Challenging The Status Quo
Taking the opportunity of the Christmas period to catch upon my comics reading (and supplementing this with fanfic when I reached the bottom of the stack), I must confess that I re-read Jonathon Hickman’s Fantastic Four and FF (Future Foundation) numerous times.
Although I have raved bout this particular run of the FF numerous times already, and enthused about the quality of story-telling that has gone into the title, it is hardly a dramatic revamp of our favourite Foursome and their family. Cleverly weaving in all of the traditional facets of FF lore, I am finding myself wanting to know where Lyja is (considering the manner of Johnny’s resurrection), or hoping for the return of Sharon Ventura. Exploring the many fanfic sites, one is confronted with multiple line-ups, some making sense and some really out there. Strangely enough, the more bizarre line ups (such as one including Ken Connell the Starbrand) were just as enjoyable, if not more so than the traditional unit.
Do you, like myself, feel a little cheated that we never really saw any quality stories starring the ‘New’ Fantastic Four, the line-up of Wolverine, Spidey, Hulk and the Ghost Rider. Now there’s a Hollywood blockbuster right there, and a grouping that should have received far more attention.
Although changes in the status quo are not necessarily good, nor traditional stories necessarily bad, it would be nice to see a true deviation from the standard formula, and not have to rely on ‘Ultimate’ labels or the appallingly short What-If’s. Even the ‘massive reorganisation’ of the X-Men strikes me as a repetition of previous themes, as fun as it is.
So, my attention was drawn to Previews and a solicitation from Image Comics set for March. Hell Yeah!, created by Eisner and Harvey award-winner Joe Keatinge and Elephantmen’s Andre Szymanowicz promises to think outside the box when it comes to the lifestyle of super-heroics. Promises that we have heard before, but every so often have actually materialised in the form of a quality product.
This obviously whetts my ‘ooh, new world….’ appetite, although some of Keatinge’s words worry me.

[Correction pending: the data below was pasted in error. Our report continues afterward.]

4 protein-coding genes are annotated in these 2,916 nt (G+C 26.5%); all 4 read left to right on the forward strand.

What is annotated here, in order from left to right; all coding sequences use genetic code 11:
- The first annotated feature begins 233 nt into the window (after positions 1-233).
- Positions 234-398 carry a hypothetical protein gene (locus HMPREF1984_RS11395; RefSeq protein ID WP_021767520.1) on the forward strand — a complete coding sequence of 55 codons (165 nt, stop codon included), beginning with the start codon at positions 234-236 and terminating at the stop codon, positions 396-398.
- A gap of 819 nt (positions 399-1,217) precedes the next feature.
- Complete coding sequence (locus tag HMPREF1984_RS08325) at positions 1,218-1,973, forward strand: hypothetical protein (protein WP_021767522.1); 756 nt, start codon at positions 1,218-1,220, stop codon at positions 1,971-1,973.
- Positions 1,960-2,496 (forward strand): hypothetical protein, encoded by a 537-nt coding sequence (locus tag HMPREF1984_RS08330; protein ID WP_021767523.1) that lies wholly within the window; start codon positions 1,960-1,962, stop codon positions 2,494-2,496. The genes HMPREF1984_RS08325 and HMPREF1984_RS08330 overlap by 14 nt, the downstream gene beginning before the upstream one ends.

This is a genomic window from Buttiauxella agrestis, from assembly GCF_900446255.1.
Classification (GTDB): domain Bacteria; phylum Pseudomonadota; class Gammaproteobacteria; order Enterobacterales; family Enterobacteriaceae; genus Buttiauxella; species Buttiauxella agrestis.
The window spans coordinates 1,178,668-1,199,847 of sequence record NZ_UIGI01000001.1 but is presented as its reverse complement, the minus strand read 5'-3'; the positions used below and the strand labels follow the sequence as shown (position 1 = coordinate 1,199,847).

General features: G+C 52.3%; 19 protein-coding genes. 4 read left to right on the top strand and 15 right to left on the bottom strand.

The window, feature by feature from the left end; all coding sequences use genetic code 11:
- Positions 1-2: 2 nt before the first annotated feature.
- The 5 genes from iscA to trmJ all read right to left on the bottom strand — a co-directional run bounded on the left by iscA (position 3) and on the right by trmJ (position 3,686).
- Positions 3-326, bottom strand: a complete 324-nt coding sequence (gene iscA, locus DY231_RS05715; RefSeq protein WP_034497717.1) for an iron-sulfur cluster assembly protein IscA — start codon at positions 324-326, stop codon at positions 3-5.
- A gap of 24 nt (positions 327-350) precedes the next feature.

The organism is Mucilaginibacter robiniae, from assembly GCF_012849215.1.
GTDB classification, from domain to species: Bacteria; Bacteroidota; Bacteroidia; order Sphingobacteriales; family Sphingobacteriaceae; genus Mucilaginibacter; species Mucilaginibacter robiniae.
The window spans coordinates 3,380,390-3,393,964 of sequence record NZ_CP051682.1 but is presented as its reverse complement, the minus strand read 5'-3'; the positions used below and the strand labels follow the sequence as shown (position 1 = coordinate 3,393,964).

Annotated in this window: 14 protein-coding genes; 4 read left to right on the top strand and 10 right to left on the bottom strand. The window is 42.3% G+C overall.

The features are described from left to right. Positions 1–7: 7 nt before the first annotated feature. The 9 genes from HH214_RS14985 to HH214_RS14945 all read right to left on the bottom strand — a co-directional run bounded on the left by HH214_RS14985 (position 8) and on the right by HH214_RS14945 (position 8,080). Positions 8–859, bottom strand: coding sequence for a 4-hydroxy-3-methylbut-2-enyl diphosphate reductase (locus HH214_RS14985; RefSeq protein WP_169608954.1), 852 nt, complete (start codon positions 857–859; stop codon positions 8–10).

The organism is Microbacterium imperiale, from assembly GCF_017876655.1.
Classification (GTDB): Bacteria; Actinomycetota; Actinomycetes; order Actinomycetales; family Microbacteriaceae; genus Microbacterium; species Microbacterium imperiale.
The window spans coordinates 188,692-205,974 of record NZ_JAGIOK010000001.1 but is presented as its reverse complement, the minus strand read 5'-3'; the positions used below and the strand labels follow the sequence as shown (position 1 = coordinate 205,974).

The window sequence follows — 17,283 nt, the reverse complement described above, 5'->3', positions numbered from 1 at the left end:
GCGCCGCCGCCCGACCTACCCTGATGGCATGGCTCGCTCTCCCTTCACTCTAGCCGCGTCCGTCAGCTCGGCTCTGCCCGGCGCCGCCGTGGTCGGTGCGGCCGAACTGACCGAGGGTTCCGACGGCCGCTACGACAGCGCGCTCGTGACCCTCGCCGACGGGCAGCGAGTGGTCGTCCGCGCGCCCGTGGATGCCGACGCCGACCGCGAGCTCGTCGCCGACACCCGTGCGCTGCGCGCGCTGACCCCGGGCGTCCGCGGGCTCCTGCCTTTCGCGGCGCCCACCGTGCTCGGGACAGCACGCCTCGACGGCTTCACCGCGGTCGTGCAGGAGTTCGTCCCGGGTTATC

…..when Image Comics debuted, it made me realize all the rules and restrictions I saw in other superhero comics didn’t have to exist. Anything could happen. You could kill lead characters in first issues. Obliterate long-standing villains in a page turn. They could be in different tone than what’s normally presented by the diversity shown in anything from Youngblood to Casual Heroes. They didn’t have to be noble, they didn’t have to maintain the same status quo. It was turned into a genre where the term ‘impossible’ didn’t exist. Due to all this my imagination went into over drive and after twenty years of percolating in my brain, Hell Yeah was born.”
Readers views of the birth of Image vary widely, as did the quality of offerings. Yet most of the initial characters remain with us to this day, so they obviously got something right. And as a die-hard Savage Dragon, Spawn and Stormwatch fan, I would be the last to criticise. (Well, that last statement is maybe not true.) Even the Liefeld house of characters received a tremendous boost at the hands of Alan Moore, most especially Supreme, and it was a shame that the surge in quality could not be sustained by sales.
So I look forward to the coming year, and I hope that the high quality in the industry we have seen recently will be maintained, but perhaps with some real changes in the status quo for our favorite characters.
Just not another New 52, please.